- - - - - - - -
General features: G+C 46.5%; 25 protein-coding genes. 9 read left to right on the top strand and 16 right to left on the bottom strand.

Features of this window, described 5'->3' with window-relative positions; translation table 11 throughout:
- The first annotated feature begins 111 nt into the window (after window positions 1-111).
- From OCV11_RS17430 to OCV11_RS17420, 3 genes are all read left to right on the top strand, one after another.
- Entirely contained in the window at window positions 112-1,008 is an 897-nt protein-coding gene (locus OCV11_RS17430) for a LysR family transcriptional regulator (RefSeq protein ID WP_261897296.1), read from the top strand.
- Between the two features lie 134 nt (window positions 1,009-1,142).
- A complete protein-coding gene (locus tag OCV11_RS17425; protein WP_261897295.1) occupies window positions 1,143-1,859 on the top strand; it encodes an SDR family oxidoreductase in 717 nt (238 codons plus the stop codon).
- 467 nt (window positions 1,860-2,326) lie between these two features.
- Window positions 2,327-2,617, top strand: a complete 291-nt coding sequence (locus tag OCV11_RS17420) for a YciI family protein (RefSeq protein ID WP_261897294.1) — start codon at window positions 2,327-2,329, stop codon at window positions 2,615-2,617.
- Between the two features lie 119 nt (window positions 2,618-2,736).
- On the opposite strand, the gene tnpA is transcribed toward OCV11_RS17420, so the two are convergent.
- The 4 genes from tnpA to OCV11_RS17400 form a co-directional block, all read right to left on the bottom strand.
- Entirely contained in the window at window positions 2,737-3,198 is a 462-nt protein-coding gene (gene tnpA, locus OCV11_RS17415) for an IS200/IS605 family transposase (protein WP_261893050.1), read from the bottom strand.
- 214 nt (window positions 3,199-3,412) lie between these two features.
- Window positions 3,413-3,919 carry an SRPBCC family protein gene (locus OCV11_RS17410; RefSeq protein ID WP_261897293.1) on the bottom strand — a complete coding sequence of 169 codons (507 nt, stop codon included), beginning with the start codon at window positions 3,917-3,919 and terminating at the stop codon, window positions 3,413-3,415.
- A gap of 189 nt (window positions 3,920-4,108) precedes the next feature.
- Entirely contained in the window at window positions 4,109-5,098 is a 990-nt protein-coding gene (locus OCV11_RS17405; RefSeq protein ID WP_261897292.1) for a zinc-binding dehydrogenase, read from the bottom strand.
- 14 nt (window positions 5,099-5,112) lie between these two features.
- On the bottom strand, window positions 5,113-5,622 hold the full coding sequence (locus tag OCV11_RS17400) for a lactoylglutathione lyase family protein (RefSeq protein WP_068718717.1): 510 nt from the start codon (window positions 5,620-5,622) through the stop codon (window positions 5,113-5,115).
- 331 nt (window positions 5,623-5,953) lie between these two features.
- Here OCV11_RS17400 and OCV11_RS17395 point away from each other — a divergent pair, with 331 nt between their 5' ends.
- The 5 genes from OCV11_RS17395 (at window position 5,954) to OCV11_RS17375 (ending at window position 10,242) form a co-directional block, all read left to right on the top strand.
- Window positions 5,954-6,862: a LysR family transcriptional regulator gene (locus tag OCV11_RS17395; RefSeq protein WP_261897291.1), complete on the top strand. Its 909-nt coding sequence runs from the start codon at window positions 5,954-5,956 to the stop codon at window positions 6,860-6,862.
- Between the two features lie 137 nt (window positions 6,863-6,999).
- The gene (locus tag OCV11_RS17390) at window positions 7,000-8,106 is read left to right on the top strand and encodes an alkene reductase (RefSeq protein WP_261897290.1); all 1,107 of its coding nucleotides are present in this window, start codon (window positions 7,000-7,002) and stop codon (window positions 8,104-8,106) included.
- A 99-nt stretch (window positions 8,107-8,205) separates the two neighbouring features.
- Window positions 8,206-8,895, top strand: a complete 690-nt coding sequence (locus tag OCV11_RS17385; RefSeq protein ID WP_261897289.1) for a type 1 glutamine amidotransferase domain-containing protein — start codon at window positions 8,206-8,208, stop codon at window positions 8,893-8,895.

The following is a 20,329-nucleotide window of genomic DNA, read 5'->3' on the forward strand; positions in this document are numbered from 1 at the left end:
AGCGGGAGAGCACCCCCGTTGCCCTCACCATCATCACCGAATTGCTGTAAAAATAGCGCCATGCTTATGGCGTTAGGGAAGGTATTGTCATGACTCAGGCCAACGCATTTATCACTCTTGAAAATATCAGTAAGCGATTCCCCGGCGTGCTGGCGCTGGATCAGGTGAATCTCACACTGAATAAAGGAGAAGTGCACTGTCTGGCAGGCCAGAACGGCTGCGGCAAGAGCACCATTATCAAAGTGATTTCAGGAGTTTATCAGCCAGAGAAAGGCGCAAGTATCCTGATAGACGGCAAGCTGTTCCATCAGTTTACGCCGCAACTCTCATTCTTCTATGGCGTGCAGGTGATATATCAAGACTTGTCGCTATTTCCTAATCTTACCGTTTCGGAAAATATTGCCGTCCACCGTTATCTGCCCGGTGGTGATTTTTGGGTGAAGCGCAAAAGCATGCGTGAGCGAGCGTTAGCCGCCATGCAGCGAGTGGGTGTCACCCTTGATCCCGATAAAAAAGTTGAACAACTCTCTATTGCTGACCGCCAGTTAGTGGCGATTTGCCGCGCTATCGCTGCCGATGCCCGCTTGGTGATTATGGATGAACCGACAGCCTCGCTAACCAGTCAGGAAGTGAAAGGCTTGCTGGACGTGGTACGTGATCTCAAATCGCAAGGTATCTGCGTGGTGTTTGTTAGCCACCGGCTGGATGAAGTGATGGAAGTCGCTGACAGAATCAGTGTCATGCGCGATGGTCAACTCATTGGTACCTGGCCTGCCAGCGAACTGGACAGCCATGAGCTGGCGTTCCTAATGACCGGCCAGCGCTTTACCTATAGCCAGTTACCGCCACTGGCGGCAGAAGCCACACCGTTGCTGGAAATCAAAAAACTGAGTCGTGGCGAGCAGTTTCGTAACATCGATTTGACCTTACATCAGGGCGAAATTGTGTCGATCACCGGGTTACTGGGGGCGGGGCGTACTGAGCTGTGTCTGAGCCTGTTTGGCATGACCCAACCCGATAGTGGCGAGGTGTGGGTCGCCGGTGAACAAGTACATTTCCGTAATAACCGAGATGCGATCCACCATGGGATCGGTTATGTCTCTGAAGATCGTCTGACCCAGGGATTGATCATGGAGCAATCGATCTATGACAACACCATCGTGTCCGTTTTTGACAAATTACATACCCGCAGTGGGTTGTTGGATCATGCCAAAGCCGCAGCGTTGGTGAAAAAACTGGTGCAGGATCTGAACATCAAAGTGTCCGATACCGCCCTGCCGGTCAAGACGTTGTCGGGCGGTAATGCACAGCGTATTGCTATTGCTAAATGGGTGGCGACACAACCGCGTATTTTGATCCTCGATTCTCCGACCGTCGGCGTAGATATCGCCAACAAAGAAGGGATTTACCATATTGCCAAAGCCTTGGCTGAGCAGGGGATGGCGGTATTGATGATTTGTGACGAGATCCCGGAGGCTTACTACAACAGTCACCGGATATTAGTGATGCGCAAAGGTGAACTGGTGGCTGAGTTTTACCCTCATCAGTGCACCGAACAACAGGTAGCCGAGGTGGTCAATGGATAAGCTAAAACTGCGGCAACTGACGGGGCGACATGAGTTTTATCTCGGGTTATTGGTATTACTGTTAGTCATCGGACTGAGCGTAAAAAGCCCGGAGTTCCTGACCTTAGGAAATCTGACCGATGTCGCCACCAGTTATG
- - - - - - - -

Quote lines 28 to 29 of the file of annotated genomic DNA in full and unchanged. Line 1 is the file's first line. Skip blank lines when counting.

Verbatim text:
The following is a 20,329-nucleotide window of genomic DNA, read 5'->3' on the forward strand; positions in this document are numbered from 1 at the left end:
AGCGGGAGAGCACCCCCGTTGCCCTCACCATCATCACCGAATTGCTGTAAAAATAGCGCCATGCTTATGGCGTTAGGGAAGGTATTGTCATGACTCAGGCCAACGCATTTATCACTCTTGAAAATATCAGTAAGCGATTCCCCGGCGTGCTGGCGCTGGATCAGGTGAATCTCACACTGAATAAAGGAGAAGTGCACTGTCTGGCAGGCCAGAACGGCTGCGGCAAGAGCACCATTATCAAAGTGATTTCAGGAGTTTATCAGCCAGAGAAAGGCGCAAGTATCCTGATAGACGGCAAGCTGTTCCATCAGTTTACGCCGCAACTCTCATTCTTCTATGGCGTGCAGGTGATATATCAAGACTTGTCGCTATTTCCTAATCTTACCGTTTCGGAAAATATTGCCGTCCACCGTTATCTGCCCGGTGGTGATTTTTGGGTGAAGCGCAAAAGCATGCGTGAGCGAGCGTTAGCCGCCATGCAGCGAGTGGGTGTCACCCTTGATCCCGATAAAAAAGTTGAACAACTCTCTATTGCTGACCGCCAGTTAGTGGCGATTTGCCGCGCTATCGCTGCCGATGCCCGCTTGGTGATTATGGATGAACCGACAGCCTCGCTAACCAGTCAGGAAGTGAAAGGCTTGCTGGACGTGGTACGTGATCTCAAATCGCAAGGTATCTGCGTGGTGTTTGTTAGCCACCGGCTGGATGAAGTGATGGAAGTCGCTGACAGAATCAGTGTCATGCGCGATGGTCAACTCATTGGTACCTGGCCTGCCAGCGAACTGGACAGCCATGAGCTGGCGTTCCTAATGACCGGCCAGCGCTTTACCTATAGCCAGTTACCGCCACTGGCGGCAGAAGCCACACCGTTGCTGGAAATCAAAAAACTGAGTCGTGGCGAGCAGTTTCGTAACATCGATTTGACCTTACATCAGGGCGAAATTGTGTCGATCACCGGGTTACTGGGGGCGGGGCGTACTGAGCTGTGTCTGAGCCTGTTTGGCATGACCCAACCCGATAGTGGCGAGGTGTGGGTCGCCGGTGAACAAGTACATTTCCGTAATAACCGAGATGCGATCCACCATGGGATCGGTTATGTCTCTGAAGATCGTCTGACCCAGGGATTGATCATGGAGCAATCGATCTATGACAACACCATCGTGTCCGTTTTTGACAAATTACATACCCGCAGTGGGTTGTTGGATCATGCCAAAGCCGCAGCGTTGGTGAAAAAACTGGTGCAGGATCTGAACATCAAAGTGTCCGATACCGCCCTGCCGGTCAAGACGTTGTCGGGCGGTAATGCACAGCGTATTGCTATTGCTAAATGGGTGGCGACACAACCGCGTATTTTGATCCTCGATTCTCCGACCGTCGGCGTAGATATCGCCAACAAAGAAGGGATTTACCATATTGCCAAAGCCTTGGCTGAGCAGGGGATGGCGGTATTGATGATTTGTGACGAGATCCCGGAGGCTTACTACAACAGTCACCGGATATTAGTGATGCGCAAAGGTGAACTGGTGGCTGAGTTTTACCCTCATCAGTGCACCGAACAACAGGTAGCCGAGGTGGTCAATGGATAAGCTAAAACTGCGGCAACTGACGGGGCGACATGAGTTTTATCTCGGGTTATTGGTATTACTGTTAGTCATCGGACTGAGCGTAAAAAGCCCGGAGTTCCTGACCTTAGGAAATCTGACCGATGTCGCCACCAGTTATG